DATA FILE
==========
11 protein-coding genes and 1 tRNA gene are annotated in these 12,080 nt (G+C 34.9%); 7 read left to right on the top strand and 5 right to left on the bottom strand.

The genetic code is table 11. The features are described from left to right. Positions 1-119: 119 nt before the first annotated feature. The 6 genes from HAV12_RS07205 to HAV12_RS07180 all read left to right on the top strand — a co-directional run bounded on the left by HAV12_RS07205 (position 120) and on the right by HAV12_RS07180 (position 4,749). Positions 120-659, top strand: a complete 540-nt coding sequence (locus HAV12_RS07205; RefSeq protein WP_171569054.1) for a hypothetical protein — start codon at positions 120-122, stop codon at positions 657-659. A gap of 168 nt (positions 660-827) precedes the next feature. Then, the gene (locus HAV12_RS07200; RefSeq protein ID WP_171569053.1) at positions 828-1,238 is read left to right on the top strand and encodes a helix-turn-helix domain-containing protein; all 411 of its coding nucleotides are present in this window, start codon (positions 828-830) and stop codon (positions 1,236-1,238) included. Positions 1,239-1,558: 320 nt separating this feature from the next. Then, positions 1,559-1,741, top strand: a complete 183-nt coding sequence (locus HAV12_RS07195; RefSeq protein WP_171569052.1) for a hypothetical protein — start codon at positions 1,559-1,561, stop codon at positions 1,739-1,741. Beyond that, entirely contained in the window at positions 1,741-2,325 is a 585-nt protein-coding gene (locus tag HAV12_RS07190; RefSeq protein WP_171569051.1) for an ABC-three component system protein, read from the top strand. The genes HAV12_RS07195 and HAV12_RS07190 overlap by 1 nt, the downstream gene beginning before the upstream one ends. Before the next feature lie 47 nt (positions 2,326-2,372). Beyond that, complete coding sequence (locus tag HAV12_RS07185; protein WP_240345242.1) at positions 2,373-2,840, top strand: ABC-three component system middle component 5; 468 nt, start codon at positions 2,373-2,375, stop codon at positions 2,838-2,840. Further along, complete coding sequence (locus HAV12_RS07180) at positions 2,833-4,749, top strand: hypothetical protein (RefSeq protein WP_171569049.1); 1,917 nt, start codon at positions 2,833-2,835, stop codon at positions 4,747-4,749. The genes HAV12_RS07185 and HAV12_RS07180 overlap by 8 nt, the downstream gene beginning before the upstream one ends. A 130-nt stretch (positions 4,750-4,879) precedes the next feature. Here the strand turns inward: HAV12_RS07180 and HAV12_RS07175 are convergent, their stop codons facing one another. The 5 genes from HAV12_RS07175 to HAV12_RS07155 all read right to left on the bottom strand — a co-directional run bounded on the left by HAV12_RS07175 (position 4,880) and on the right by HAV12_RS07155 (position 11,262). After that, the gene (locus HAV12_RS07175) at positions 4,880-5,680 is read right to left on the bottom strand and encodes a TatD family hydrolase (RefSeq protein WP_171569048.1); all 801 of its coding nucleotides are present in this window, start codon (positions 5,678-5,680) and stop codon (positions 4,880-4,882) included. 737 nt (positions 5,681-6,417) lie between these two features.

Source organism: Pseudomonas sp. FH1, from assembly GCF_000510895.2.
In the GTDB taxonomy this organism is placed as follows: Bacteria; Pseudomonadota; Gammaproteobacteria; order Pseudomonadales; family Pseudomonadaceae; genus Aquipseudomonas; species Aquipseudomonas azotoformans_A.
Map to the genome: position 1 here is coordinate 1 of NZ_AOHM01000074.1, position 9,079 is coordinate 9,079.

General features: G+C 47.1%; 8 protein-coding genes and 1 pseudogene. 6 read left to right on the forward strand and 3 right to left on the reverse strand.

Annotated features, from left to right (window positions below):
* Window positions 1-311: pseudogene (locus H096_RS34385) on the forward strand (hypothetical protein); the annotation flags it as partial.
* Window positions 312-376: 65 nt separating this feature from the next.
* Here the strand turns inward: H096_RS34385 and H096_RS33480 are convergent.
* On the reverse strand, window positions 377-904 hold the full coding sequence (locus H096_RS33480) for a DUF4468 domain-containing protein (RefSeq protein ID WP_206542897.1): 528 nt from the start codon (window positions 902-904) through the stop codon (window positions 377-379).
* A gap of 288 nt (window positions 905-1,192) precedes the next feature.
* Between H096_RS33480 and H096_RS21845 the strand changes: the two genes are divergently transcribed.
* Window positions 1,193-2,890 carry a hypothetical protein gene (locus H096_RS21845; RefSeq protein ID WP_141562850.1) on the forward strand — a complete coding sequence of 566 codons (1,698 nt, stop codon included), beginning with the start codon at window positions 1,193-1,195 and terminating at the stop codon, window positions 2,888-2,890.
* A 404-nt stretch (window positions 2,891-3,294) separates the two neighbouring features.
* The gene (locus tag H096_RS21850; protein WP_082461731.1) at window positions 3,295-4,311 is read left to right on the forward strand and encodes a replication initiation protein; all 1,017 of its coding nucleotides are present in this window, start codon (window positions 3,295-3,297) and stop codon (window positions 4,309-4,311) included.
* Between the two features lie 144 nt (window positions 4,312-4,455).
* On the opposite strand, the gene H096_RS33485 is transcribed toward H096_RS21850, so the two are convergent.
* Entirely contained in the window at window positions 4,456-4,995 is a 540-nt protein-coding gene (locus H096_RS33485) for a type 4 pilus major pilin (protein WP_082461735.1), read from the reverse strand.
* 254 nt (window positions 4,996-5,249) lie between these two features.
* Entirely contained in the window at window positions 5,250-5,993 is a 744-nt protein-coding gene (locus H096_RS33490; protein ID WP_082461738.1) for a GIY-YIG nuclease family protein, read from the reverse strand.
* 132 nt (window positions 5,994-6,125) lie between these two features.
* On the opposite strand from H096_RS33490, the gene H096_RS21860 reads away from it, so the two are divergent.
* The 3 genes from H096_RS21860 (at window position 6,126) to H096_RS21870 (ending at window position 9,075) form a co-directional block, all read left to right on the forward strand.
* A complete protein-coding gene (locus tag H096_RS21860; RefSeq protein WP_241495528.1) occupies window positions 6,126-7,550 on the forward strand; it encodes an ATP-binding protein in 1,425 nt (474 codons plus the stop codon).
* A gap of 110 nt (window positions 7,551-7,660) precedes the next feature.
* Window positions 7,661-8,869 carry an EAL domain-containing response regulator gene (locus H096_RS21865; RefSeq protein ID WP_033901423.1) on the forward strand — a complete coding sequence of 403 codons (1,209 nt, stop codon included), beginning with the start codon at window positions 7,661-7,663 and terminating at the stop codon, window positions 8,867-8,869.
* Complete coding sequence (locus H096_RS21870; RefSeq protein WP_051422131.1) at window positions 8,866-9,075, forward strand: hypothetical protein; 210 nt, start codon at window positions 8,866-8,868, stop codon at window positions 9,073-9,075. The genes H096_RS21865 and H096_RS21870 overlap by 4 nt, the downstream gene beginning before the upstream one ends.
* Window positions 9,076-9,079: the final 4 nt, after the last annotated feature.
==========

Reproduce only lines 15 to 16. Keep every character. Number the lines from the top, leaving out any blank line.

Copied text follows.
* A 404-nt stretch (window positions 2,891-3,294) separates the two neighbouring features.
* The gene (locus tag H096_RS21850; protein WP_082461731.1) at window positions 3,295-4,311 is read left to right on the forward strand and encodes a replication initiation protein; all 1,017 of its coding nucleotides are present in this window, start codon (window positions 3,295-3,297) and stop codon (window positions 4,309-4,311) included.